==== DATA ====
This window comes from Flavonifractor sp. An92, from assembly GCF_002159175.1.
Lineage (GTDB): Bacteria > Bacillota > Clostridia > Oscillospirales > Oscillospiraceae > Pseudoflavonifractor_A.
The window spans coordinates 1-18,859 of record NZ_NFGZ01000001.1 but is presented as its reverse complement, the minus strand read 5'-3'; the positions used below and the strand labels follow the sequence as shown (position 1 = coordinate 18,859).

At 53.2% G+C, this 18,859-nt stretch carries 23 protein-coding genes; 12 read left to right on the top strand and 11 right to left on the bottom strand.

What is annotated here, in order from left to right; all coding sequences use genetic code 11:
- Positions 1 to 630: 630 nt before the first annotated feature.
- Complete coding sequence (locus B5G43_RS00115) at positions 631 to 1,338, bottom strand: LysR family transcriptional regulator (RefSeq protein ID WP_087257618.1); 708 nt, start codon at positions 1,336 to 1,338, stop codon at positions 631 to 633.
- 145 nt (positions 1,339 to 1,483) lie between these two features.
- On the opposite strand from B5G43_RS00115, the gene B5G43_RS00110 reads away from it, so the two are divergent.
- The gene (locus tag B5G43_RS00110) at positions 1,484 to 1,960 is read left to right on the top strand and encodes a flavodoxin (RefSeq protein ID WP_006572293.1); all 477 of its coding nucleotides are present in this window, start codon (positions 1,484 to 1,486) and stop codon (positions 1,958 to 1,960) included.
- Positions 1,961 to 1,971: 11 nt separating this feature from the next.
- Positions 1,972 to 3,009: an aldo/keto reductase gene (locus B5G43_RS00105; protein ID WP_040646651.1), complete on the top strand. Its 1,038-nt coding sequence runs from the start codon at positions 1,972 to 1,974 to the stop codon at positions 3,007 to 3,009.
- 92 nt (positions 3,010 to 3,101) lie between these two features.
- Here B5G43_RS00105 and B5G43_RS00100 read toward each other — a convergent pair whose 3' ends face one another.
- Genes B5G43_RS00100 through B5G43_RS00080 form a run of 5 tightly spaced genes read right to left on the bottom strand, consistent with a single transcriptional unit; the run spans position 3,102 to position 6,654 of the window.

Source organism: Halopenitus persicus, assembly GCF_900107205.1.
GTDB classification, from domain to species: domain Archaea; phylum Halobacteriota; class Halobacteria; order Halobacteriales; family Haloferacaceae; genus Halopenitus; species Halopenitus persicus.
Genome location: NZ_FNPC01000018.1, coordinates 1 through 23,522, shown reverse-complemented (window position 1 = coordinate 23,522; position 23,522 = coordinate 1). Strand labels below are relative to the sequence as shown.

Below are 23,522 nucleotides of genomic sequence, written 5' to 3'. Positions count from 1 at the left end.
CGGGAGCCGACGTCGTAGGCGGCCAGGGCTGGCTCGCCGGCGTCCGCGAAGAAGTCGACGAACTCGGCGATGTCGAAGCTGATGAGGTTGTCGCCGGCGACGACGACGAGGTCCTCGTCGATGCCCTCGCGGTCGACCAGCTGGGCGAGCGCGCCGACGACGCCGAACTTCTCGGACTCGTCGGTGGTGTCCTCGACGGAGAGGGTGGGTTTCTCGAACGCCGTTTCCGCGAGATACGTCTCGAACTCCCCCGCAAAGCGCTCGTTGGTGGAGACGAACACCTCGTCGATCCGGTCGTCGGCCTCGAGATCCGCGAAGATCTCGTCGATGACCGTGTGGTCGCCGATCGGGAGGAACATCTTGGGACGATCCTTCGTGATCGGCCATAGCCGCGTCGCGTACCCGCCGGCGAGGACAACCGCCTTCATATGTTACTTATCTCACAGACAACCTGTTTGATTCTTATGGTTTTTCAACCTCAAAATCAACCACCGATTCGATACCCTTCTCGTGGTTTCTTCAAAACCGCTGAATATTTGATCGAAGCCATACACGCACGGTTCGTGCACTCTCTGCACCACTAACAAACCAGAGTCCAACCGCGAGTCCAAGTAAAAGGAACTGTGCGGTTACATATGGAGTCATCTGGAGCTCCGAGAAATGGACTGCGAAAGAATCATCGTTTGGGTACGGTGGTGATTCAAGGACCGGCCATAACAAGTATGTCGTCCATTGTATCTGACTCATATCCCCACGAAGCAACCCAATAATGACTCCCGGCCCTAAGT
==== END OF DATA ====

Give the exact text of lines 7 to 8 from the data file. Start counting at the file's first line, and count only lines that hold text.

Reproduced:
- Complete coding sequence (locus B5G43_RS00115) at positions 631 to 1,338, bottom strand: LysR family transcriptional regulator (RefSeq protein ID WP_087257618.1); 708 nt, start codon at positions 1,336 to 1,338, stop codon at positions 631 to 633.
- 145 nt (positions 1,339 to 1,483) lie between these two features.